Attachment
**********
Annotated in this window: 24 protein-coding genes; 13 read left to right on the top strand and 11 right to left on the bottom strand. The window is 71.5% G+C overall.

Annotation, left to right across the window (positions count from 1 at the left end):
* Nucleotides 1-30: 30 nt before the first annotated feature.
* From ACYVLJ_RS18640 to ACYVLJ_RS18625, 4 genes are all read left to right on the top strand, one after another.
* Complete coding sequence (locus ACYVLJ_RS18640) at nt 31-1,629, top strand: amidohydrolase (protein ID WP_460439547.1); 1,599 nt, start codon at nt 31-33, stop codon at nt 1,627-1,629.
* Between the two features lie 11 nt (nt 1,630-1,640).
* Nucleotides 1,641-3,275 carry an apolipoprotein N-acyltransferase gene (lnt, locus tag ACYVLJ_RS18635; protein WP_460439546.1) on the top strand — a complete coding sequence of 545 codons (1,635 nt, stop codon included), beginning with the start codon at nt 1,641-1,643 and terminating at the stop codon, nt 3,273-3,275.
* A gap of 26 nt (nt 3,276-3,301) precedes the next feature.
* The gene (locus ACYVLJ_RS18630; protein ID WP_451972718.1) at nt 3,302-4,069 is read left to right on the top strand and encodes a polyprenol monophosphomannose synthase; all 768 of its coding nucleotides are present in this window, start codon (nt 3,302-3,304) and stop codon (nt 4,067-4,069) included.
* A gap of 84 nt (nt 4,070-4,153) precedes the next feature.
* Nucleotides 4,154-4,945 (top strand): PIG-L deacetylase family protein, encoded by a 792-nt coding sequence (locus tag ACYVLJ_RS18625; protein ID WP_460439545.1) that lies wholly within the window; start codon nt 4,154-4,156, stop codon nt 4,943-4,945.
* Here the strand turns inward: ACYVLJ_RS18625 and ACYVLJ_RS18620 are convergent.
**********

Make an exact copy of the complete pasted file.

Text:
Annotated in this window: 24 protein-coding genes; 13 read left to right on the top strand and 11 right to left on the bottom strand. The window is 71.5% G+C overall.

Annotation, left to right across the window (positions count from 1 at the left end):
* Nucleotides 1-30: 30 nt before the first annotated feature.
* From ACYVLJ_RS18640 to ACYVLJ_RS18625, 4 genes are all read left to right on the top strand, one after another.
* Complete coding sequence (locus ACYVLJ_RS18640) at nt 31-1,629, top strand: amidohydrolase (protein ID WP_460439547.1); 1,599 nt, start codon at nt 31-33, stop codon at nt 1,627-1,629.
* Between the two features lie 11 nt (nt 1,630-1,640).
* Nucleotides 1,641-3,275 carry an apolipoprotein N-acyltransferase gene (lnt, locus tag ACYVLJ_RS18635; protein WP_460439546.1) on the top strand — a complete coding sequence of 545 codons (1,635 nt, stop codon included), beginning with the start codon at nt 1,641-1,643 and terminating at the stop codon, nt 3,273-3,275.
* A gap of 26 nt (nt 3,276-3,301) precedes the next feature.
* The gene (locus ACYVLJ_RS18630; protein ID WP_451972718.1) at nt 3,302-4,069 is read left to right on the top strand and encodes a polyprenol monophosphomannose synthase; all 768 of its coding nucleotides are present in this window, start codon (nt 3,302-3,304) and stop codon (nt 4,067-4,069) included.
* A gap of 84 nt (nt 4,070-4,153) precedes the next feature.
* Nucleotides 4,154-4,945 (top strand): PIG-L deacetylase family protein, encoded by a 792-nt coding sequence (locus tag ACYVLJ_RS18625; protein ID WP_460439545.1) that lies wholly within the window; start codon nt 4,154-4,156, stop codon nt 4,943-4,945.
* Here the strand turns inward: ACYVLJ_RS18625 and ACYVLJ_RS18620 are convergent.